Dear Roger,

Many thanks for the reply.

> It looks like apply_matches_rule will tolerate universal
> quantifiers on the conclusions better than yours, so it
> will just work more often than yours.
> It also has a "caller" parameter to make error reports
> more intelligible, and is complicated by not using the
> asm_inst_ things (i.e. by incorporating that functionality).

I had a closer look at apply_matches_rule and the main difference, as you explained, is that it will allow the conclusion to be universally quantified; it eliminates such a quantifier while avoiding clashes with the free variables of the term prior to performing the matching. Rather than using asm_inst_term_rule it employs inst_term_rule and therefore requires a bit more effort to introduce (and eliminate) assumptions into (and from) the conclusion. As you mentioned, it also gives more informative error messages mentioning the area of the caller.

Since I don't need this additional feature of removing outer universal quantifiers in the conclusion of the theorem, I think there is no genuine advantage in using it in the context of my application. The additional feature of better error handling is easily supported with another line of code handling possible exceptions. Maybe apply_matches_rule could be a nice function to have in the general interface, what about exposing it?

>> A second case is when y occurs free in both thm and term,
>> is not substituted but nonetheless introduced through the substitution.
>> I presume this is okay
>> as long as the types of y are identical in thm and term.
>
> Its still OK if the types are not the same, they will be
> logically distinct variables and its a confusing situation
> you shold seek to avoid.

This sounds a little bit curious, is there a document that explains more about this situation? So although the variables have the same name they are actually treated as logical distinct by the fact that they have different types? So instantiation would have be sensitive to variable types (not just names) and might result in one variables n to be substitution, while another n is left unaffected e.g. if it has a different type?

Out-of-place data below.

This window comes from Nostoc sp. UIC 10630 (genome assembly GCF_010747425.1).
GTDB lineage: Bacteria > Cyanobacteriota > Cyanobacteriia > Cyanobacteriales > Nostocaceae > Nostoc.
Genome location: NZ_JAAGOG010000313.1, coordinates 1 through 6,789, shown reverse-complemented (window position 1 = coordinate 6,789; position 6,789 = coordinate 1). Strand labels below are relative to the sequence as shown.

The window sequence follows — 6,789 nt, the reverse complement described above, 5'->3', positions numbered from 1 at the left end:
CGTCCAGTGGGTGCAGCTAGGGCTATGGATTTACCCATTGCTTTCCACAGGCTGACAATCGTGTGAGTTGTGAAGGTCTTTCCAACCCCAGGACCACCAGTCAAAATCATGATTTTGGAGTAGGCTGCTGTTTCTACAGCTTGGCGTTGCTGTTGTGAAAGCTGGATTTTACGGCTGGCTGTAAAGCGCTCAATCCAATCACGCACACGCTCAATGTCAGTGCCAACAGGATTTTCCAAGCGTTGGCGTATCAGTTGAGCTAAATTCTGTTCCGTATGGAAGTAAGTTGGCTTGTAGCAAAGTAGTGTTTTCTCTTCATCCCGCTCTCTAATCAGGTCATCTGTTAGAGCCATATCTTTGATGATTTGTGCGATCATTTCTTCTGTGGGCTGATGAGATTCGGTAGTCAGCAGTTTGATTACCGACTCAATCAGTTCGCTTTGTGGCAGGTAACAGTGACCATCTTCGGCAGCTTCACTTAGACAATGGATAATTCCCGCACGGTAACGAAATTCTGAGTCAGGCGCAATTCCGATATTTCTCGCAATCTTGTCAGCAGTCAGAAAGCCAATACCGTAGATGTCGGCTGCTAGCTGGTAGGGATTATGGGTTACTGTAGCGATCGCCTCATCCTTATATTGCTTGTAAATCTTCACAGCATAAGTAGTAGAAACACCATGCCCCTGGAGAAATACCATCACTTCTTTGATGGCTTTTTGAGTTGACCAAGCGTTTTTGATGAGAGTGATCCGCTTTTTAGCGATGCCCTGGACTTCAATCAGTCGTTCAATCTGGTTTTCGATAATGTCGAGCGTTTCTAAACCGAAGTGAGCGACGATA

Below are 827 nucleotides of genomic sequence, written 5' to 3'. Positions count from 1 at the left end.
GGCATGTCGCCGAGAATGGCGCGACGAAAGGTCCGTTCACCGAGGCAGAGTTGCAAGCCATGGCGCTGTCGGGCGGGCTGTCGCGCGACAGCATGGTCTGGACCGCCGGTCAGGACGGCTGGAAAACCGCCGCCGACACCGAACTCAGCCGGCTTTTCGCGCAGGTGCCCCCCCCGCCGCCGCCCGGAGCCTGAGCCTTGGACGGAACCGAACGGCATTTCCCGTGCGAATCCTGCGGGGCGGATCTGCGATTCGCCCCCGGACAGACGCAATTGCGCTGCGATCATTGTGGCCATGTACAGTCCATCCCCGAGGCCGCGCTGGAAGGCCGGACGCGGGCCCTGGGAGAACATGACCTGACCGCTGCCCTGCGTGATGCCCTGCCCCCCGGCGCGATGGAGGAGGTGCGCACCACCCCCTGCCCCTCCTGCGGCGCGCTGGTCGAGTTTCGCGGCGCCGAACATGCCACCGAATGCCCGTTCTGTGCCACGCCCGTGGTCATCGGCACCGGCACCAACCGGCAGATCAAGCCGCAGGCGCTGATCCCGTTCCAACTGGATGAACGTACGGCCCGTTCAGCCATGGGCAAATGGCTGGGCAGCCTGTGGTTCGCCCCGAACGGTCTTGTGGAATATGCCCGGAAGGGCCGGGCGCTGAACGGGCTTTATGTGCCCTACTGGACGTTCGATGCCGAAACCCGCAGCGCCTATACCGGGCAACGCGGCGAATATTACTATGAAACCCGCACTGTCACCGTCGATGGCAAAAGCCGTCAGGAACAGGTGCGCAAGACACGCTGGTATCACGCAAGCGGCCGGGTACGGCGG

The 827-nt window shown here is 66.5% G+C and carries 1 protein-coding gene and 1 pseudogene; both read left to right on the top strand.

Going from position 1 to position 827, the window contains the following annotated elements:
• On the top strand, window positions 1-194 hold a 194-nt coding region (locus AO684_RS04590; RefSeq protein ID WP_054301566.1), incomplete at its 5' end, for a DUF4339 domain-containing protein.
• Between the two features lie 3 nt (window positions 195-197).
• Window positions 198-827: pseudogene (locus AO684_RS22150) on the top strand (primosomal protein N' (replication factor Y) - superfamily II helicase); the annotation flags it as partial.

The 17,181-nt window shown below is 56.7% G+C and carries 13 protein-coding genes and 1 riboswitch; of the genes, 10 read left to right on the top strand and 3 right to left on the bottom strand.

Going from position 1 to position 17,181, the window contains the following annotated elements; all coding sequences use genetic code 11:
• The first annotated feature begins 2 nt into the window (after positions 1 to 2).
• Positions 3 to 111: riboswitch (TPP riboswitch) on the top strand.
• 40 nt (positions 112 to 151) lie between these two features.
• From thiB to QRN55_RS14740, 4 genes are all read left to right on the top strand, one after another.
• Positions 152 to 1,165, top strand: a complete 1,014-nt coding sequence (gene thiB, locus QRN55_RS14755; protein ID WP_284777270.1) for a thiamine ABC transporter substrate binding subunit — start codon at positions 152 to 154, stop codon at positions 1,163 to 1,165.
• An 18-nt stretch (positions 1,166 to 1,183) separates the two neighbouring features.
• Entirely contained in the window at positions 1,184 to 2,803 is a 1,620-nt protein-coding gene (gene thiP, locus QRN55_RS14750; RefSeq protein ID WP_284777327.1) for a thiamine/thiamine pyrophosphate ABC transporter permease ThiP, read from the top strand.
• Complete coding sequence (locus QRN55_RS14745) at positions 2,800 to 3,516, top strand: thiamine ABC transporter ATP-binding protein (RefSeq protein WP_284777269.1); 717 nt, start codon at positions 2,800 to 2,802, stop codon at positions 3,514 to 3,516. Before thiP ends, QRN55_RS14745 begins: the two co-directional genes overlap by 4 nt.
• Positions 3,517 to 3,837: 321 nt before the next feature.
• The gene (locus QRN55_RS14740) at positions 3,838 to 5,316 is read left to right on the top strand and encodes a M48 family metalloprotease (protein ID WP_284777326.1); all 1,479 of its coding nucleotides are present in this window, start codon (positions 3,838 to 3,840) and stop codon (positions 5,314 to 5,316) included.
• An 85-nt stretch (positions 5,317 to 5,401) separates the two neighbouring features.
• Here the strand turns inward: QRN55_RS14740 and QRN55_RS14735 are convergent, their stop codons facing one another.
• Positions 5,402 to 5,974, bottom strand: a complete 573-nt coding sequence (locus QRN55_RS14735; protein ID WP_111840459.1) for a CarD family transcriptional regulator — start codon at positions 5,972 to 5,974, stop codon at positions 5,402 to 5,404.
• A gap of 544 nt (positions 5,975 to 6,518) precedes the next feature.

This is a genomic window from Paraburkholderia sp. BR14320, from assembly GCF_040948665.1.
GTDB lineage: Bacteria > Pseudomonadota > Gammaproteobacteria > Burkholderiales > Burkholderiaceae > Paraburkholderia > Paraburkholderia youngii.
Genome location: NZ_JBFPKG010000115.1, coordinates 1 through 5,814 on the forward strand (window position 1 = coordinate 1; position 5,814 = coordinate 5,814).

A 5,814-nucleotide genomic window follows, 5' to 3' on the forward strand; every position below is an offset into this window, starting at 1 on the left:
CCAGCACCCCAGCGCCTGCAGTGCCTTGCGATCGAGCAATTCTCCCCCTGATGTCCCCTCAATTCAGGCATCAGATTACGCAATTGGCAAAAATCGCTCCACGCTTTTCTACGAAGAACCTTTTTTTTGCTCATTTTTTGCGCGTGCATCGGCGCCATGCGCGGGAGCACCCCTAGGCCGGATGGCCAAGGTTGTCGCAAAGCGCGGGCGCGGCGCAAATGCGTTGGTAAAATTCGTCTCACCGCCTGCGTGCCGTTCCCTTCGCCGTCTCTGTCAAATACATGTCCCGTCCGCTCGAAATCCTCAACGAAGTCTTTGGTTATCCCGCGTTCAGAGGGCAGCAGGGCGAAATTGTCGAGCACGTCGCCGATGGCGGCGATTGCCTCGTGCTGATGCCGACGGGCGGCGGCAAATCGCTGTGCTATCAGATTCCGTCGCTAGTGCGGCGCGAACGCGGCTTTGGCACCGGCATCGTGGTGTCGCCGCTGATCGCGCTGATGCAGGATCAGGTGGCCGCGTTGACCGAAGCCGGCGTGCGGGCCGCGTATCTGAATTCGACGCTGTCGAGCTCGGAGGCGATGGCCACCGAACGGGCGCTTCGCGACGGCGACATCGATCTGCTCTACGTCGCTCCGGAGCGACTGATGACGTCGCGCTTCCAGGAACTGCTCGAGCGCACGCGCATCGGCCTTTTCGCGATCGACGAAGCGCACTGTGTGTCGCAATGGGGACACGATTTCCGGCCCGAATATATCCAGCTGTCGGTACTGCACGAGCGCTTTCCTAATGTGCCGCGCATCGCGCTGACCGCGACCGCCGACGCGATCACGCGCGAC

For example, assume we have a theorem thm

n = 1 |- n = {1}

Then (asm_inst_term_rule [(2, n)] thm) would yield

2 = 1 |- n = {1}  ?

Thanks for pointing this out, it clarified one or two behaviours of ProofPower for me which I could not explain before.

> I think the main problem you will have is in matching against terms
> containing bound variables.

I haven't given considerations to this, but as far as I can see such a situation may not arise in the particular application. Thanks for pointing this out!

Cheers once more,
Frank

PS: What about a function that supports backward-chaining with Z theorems, something like z_bc_tac and z_bc_thm_tac? I suppose this could be quite useful too. Is there anything more that needs to be done other than rewriting the Z universal quantifier into a HOL one, and using the HOL backward-chaining tactics?

PPS: A final comment. To implement some custom error handling I noticed that there was no functions that could be used to infer the id of an error message (of type MESSAGE). Since the MESSAGE datatype is not exposed, we cannot take the message apart; the only solution seems to be to dissect the string of the error message. If I'm overlooking something please let me know, otherwise it would be beneficial to have some function get_id in the general interface of BasicError to extract the id of an error message ;-).

Roger Bishop Jones wrote:
On Thursday 02 April 2009 18:30:48 Frank Zeyda wrote:

My question is whether
apply_matches_rule behaves differently (better, more powerful?) than the
version above.

I'm not the right person to answer this, but since no-one else
has I'll say what I can.

It looks like apply_matches_rule will tolerate universal
quantifiers on the conclusions better than yours, so it
will just work more often than yours. It also has a "caller" parameter to make error reports
more intelligible, and is complicated by not using the
asm_inst_ things (i.e. by incorporating that functionality).

Were there any reasons for not exposing it?

The caller parameter would be one.

A second problem: assume that the sub-expression of thm I'm matching
against contains some free variable y (of variable type), and that y
will be associated with some sub-term t according to the matching.
Further, let t also have y free in it. Could there be a problem in this
case? Since y will be substituted anywhere in thm, I would think there
is no risks with substituting y for a term that contains y.

I don't see a problem, but if there was one it would fail
so you don't risk making an unsound inference.

A second case is when y occurs free in both thm and term,
is not substituted but nonetheless introduced through the substitution.
I presume this is okay
as long as the types of y are identical in thm and term.

Its still OK if the types are not the same, they will be
logically distinct variables and its a confusing situation
you shold seek to avoid.

I think the main problem you will have is in matching
against terms containing bound variables.

Roger Jones






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